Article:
US SEC Charges Five Individuals Over $2 Billion BitConnect Promotion

The United States Securities and Exchange Commission (SEC) has recently sued five individuals who had allegedly promoted an unregistered digital asset offering, raising more than $2 billion from retail investors globally.

In an official press release, the SEC noted that from January 2017 to January 2018, BitConnect, a crypto platform that closed down in 2018, used a network of social media promoters to offer securities to a global audience.

These promoters, including U.S.-based Trevon Brown (a.k.a. Trevon James), Craig Grant, Ryan Maasen, and Michael Noble (a.k.a. Michael Crypto), had helped BitConnect to sell over $2 billion worth of securities without registering under the SEC as proposed by the federal securities law.

The SEC complaint pointed out that these promoters were given commissions based on the number of investors they had driven to buy the digital asset securities.

Therefore, to ensure that they succeed, they would create several “testimonial” videos praising the benefits of investing in BitConnect’s lending program and posting those videos on YouTube, numerous times in a day.

Speaking on the case, the associate regional director of SEC’s New York Regional Office, Lara Shalov said,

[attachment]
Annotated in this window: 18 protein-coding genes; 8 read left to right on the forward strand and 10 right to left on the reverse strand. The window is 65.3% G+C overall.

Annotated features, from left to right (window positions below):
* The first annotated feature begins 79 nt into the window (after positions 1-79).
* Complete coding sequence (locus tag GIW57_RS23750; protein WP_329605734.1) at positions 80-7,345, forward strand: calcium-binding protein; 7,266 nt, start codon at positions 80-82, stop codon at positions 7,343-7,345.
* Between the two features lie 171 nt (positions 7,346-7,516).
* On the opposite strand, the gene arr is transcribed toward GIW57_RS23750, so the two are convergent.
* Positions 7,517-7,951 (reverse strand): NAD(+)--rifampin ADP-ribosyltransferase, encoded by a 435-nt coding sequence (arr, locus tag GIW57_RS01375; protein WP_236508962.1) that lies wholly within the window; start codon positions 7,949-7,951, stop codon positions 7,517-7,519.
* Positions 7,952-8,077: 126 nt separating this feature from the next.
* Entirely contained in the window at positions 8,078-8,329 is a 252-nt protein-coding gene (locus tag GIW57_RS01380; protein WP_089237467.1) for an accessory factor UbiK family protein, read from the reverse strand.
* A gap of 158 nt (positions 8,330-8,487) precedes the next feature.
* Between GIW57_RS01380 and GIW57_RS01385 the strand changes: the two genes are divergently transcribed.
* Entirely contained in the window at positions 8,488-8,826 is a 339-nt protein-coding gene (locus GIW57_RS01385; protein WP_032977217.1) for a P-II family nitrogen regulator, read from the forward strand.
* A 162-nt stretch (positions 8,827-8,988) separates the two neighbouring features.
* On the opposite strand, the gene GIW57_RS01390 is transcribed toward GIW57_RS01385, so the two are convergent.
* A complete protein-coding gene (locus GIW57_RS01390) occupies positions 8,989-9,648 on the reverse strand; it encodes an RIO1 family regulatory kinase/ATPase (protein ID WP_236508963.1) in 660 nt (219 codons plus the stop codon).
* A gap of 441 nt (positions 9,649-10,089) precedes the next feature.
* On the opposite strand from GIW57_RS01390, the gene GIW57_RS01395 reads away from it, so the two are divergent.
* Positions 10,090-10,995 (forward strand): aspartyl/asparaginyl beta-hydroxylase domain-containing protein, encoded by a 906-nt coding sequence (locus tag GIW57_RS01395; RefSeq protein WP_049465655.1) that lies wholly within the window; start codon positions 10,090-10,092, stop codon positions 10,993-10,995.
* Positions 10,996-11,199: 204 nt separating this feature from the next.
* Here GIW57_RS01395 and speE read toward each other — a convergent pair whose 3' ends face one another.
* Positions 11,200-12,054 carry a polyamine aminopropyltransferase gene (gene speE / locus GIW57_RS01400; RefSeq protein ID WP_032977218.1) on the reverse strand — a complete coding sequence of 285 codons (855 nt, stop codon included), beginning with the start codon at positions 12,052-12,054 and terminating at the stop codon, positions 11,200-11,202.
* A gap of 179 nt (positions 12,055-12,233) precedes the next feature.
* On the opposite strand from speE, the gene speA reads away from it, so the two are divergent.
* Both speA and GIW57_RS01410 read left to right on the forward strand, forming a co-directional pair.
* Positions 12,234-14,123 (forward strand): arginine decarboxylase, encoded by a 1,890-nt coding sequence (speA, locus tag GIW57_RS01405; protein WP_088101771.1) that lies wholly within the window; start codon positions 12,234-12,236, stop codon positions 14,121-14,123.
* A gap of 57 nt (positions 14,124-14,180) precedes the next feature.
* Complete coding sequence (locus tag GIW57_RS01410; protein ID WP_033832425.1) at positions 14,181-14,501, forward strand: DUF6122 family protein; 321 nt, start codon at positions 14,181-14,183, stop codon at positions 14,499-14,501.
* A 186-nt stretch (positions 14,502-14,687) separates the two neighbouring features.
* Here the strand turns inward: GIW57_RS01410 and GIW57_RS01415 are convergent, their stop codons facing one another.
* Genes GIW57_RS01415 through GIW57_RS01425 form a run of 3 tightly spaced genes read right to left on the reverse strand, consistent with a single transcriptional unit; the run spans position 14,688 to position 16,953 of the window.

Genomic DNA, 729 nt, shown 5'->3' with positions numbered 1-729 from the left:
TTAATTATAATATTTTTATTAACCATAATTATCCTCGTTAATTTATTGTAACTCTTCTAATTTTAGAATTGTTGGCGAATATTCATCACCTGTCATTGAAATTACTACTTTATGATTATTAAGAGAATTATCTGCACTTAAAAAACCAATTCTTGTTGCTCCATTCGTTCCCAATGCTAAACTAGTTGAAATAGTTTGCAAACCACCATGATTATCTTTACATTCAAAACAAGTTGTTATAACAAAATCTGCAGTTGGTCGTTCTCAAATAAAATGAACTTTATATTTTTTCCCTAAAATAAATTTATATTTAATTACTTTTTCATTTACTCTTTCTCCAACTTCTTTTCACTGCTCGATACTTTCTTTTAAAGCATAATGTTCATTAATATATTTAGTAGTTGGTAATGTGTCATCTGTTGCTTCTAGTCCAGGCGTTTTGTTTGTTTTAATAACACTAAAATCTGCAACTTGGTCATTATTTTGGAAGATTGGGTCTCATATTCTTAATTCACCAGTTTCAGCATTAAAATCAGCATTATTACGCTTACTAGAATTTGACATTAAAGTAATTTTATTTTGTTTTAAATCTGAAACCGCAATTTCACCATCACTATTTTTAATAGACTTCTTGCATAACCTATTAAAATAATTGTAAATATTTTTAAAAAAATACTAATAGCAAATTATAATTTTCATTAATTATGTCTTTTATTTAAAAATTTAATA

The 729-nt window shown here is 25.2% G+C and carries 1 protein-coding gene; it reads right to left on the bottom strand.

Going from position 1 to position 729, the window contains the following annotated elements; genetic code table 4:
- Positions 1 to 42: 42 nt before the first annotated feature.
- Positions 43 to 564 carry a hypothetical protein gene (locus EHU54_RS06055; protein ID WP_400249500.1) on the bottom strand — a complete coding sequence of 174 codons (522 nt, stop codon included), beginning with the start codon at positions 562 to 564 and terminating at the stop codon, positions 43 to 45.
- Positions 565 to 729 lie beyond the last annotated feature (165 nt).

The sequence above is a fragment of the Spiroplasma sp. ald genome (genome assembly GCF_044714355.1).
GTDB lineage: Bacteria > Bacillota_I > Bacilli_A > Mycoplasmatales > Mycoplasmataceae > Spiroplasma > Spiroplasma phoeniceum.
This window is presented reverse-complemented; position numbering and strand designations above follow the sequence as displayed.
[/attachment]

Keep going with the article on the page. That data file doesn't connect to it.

“We allege that these defendants unlawfully sold unregistered digital asset securities by actively promoting the BitConnect lending program to retail investors. We will seek to hold accountable those who illegally profit by capitalizing on the public’s interest in digital assets.”

The SEC charges the promoters with violating the registration provisions of the federal securities laws, and Joshua Jeppesen, a US-based individual who served as a liaison between BitConnect and the promoters, with aiding and abetting BitConnect’s unregistered offer and sale of securities.  

The SEC’s complaint seeks injunctive relief, disgorgement plus interest, and several other civil penalties.

BitConnect’s Ultimate Collapse

BitConnect was a popular crypto investing and lending platform that was later revealed to be a massive cryptocurrency Ponzi scheme.

The platform collapsed in January 2018, shortly after it was served emergency cease-and-desist letters from the Securities Commissioner of the state of Texas.

SEC Ongoing Unregistered Securities Case

This is not the first time that the SEC is charging an entity for conducting unregistered securities sales.

Earlier in December last year, the financial regulator had charged Ripple for conducting unauthorized securities sales involving its native cryptocurrency, XRP.